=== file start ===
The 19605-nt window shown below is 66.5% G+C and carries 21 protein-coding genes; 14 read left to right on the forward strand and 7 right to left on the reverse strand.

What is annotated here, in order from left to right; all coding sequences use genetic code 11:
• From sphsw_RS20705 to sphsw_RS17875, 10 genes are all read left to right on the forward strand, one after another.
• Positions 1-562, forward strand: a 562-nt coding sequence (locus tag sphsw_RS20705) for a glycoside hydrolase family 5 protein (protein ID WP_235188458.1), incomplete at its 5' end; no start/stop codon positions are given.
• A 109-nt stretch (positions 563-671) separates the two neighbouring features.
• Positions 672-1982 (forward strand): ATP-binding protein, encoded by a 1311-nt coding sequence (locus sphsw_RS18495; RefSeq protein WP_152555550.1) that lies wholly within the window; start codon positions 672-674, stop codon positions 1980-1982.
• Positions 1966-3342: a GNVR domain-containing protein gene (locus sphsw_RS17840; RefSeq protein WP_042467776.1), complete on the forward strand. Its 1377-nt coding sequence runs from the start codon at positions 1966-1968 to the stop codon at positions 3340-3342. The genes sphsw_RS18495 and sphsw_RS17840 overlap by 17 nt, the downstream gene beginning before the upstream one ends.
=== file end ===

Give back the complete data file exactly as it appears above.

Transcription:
The 19605-nt window shown below is 66.5% G+C and carries 21 protein-coding genes; 14 read left to right on the forward strand and 7 right to left on the reverse strand.

What is annotated here, in order from left to right; all coding sequences use genetic code 11:
• From sphsw_RS20705 to sphsw_RS17875, 10 genes are all read left to right on the forward strand, one after another.
• Positions 1-562, forward strand: a 562-nt coding sequence (locus tag sphsw_RS20705) for a glycoside hydrolase family 5 protein (protein ID WP_235188458.1), incomplete at its 5' end; no start/stop codon positions are given.
• A 109-nt stretch (positions 563-671) separates the two neighbouring features.
• Positions 672-1982 (forward strand): ATP-binding protein, encoded by a 1311-nt coding sequence (locus sphsw_RS18495; RefSeq protein WP_152555550.1) that lies wholly within the window; start codon positions 672-674, stop codon positions 1980-1982.
• Positions 1966-3342: a GNVR domain-containing protein gene (locus sphsw_RS17840; RefSeq protein WP_042467776.1), complete on the forward strand. Its 1377-nt coding sequence runs from the start codon at positions 1966-1968 to the stop codon at positions 3340-3342. The genes sphsw_RS18495 and sphsw_RS17840 overlap by 17 nt, the downstream gene beginning before the upstream one ends.